Sometimes opportunity knocks. Sometimes it also proposes.

We talked to six fitness industry dynamic duos who are partners in business and in life. If you’re contemplating going into business with your spouse—or you’re just curious how fitness entrepreneurs make it work when they’re also partners in life—you’ll want to hear what they have to say.

The 50% of marriages that end in divorce might make you think twice about adding the stress of a business partnership to your domestic relationship, but these couples point out benefits you may not have considered. For one thing, you share a stronger bond of trust with your spouse than you’d share with other business partners. And your spouse has seen you at your best and at your worst, which could help you learn faster and become more open to different perspectives on a situation.

Besides, who else shares more of your goals, passions and vision?

“Every day we get to get up together with this joint goal of challenging the world to change. Every day we gain traction,” says Colin Milner, CEO and founder of the International Council on Active Aging® (ICAA), which he runs with his wife Julie, the chief operating officer.

Still, questions arise. Do you turn off the work faucet at night? Do you keep it strictly professional at work? Do you discuss your excitement over an upcoming trip together at work? Do you talk about your business in front of the kids? Whom do you vent to? Just who is the third party you complain to about a poor decision?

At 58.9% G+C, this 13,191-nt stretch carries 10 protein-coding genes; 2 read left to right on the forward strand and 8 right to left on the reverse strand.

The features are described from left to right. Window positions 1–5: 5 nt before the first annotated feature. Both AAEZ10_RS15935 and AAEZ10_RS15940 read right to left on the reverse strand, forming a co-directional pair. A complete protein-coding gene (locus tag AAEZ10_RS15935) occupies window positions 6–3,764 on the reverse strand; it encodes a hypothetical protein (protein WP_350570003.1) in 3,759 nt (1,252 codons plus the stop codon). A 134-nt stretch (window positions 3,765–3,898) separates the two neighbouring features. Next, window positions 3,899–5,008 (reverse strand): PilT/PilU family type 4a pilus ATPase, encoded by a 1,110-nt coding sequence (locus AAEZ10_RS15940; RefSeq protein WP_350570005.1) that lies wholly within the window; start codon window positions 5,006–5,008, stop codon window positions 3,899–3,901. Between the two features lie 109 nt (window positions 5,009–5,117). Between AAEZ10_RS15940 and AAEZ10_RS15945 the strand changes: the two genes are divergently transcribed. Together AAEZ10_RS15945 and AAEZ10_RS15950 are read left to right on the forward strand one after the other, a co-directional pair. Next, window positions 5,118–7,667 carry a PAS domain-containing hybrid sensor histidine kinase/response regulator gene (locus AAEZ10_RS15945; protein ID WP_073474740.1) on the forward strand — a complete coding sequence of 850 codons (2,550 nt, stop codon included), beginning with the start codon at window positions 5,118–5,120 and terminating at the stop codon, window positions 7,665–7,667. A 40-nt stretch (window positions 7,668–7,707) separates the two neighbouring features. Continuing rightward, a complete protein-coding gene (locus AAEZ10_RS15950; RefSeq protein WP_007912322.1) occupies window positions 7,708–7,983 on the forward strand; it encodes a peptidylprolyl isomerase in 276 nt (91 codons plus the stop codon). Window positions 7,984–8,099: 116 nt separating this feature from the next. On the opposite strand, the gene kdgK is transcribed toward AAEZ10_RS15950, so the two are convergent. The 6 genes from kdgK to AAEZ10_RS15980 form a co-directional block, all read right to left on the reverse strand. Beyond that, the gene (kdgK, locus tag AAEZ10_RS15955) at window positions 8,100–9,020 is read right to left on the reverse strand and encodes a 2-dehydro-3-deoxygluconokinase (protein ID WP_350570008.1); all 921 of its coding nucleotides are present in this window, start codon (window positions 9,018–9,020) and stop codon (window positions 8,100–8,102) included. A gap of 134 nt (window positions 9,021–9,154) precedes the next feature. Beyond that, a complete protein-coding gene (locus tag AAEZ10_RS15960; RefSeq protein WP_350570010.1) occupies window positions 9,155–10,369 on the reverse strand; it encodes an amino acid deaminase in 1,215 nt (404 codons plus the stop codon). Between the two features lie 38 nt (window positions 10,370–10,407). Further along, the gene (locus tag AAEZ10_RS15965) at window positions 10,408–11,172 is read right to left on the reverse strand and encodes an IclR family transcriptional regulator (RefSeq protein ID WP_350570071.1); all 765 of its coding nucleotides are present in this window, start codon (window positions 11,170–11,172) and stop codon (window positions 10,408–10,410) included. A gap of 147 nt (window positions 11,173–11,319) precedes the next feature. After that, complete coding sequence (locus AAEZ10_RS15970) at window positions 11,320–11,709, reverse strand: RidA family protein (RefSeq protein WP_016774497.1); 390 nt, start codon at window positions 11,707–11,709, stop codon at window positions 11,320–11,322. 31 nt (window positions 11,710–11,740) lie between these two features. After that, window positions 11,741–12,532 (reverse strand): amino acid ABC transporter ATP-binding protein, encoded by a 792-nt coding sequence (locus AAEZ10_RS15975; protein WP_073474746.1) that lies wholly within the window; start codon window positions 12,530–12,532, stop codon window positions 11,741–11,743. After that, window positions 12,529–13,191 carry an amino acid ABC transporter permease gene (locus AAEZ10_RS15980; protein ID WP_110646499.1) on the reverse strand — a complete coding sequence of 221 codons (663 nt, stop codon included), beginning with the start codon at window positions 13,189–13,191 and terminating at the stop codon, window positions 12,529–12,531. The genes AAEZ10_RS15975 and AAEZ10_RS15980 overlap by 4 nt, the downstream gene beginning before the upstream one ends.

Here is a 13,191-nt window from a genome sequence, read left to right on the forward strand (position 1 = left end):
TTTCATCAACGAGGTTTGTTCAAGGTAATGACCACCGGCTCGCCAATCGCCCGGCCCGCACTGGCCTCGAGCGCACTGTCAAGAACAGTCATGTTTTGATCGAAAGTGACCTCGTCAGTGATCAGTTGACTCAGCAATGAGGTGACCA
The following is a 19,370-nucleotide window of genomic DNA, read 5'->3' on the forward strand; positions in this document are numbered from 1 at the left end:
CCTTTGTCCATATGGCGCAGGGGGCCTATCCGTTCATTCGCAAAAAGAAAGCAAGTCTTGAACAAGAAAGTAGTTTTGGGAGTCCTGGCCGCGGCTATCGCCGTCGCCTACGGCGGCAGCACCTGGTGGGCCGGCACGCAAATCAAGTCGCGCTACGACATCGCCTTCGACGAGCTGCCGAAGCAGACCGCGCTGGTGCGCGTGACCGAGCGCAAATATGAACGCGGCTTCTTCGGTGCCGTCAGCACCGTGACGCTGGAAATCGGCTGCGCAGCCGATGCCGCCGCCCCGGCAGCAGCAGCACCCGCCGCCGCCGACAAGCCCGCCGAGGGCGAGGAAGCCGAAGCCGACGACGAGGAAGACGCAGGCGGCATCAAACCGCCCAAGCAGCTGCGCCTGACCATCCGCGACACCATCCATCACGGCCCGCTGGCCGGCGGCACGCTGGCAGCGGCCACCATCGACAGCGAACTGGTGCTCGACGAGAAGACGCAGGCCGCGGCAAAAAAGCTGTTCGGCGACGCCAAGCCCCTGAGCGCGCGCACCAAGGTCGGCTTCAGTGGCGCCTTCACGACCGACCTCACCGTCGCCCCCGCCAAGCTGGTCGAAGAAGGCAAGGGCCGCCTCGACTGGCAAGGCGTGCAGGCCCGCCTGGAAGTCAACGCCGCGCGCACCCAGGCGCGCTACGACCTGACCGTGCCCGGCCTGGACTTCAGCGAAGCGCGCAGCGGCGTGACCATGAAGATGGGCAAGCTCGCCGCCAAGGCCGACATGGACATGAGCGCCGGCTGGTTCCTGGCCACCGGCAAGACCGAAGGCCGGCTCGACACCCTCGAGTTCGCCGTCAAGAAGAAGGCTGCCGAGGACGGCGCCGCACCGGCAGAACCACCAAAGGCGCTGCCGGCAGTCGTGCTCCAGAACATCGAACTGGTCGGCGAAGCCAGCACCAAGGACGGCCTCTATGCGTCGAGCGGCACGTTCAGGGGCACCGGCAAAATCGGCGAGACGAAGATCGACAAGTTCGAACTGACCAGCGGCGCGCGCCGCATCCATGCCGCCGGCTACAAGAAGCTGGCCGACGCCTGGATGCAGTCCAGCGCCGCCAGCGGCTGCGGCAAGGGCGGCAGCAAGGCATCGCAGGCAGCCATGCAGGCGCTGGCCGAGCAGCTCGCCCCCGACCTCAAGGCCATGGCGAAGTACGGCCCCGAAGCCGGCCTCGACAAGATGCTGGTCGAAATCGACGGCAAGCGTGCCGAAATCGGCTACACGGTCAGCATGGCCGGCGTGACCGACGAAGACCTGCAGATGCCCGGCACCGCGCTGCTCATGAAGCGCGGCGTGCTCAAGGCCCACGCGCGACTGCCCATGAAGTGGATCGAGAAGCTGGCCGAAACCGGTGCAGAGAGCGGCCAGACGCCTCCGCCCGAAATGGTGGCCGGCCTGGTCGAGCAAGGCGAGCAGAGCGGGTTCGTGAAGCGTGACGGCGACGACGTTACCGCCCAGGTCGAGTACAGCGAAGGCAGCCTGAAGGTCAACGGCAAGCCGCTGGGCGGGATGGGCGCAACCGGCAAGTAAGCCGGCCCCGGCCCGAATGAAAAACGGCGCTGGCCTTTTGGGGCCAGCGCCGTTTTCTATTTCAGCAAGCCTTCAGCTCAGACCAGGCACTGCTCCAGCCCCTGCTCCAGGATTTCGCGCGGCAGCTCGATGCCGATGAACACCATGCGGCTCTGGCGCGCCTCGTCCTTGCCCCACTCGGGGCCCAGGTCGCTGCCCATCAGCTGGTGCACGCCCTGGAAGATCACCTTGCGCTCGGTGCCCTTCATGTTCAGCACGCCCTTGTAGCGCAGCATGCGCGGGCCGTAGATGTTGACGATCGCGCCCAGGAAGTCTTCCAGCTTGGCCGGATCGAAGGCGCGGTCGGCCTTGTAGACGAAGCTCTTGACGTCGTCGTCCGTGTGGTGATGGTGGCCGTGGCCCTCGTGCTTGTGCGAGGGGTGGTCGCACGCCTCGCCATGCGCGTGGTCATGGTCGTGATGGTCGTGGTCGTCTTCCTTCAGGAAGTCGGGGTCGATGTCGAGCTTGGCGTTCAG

Guiding Hallmarks

Trust, loyalty and passion—hallmarks of a good marriage—are among the secrets of a successful business partnership, our half-dozen couples say. You want to pick your investors as carefully as you’d pick your spouse (or have your spouse


the investor). Above all, you need to invest as much in your relationship as you do in your business.

Working together does complicate a marriage. Communi-cation gaps multiply. Depending on the size and scale of your business, you may not see your spouse all day, so finding time to talk is a must. That can be especially challenging if you’ve launched a startup and you’re focusing on practical business skills all day. If that becomes a habit you don’t break, it will be hard to build the business, let alone work on the two of you.

Too many small-business owners fail to delegate day-to-day tasks, making the business overly dependent on its founders, which can hurt you at home and at work in a hands-on business like fitness.

Business is like a baby: You should encourage it to walk on its own. That means working


your business, not in it, and letting your team make your business.

Rachael and Alwyn Cosgrove, owners of Results Fitness, have powerful evidence of the value of growing a team and sharing burdens. When Alwyn was diagnosed with cancer, they had to step away from the business for nearly 3 years. All the while, their business continued to thrive. Preparing for the unexpected requires a strong team.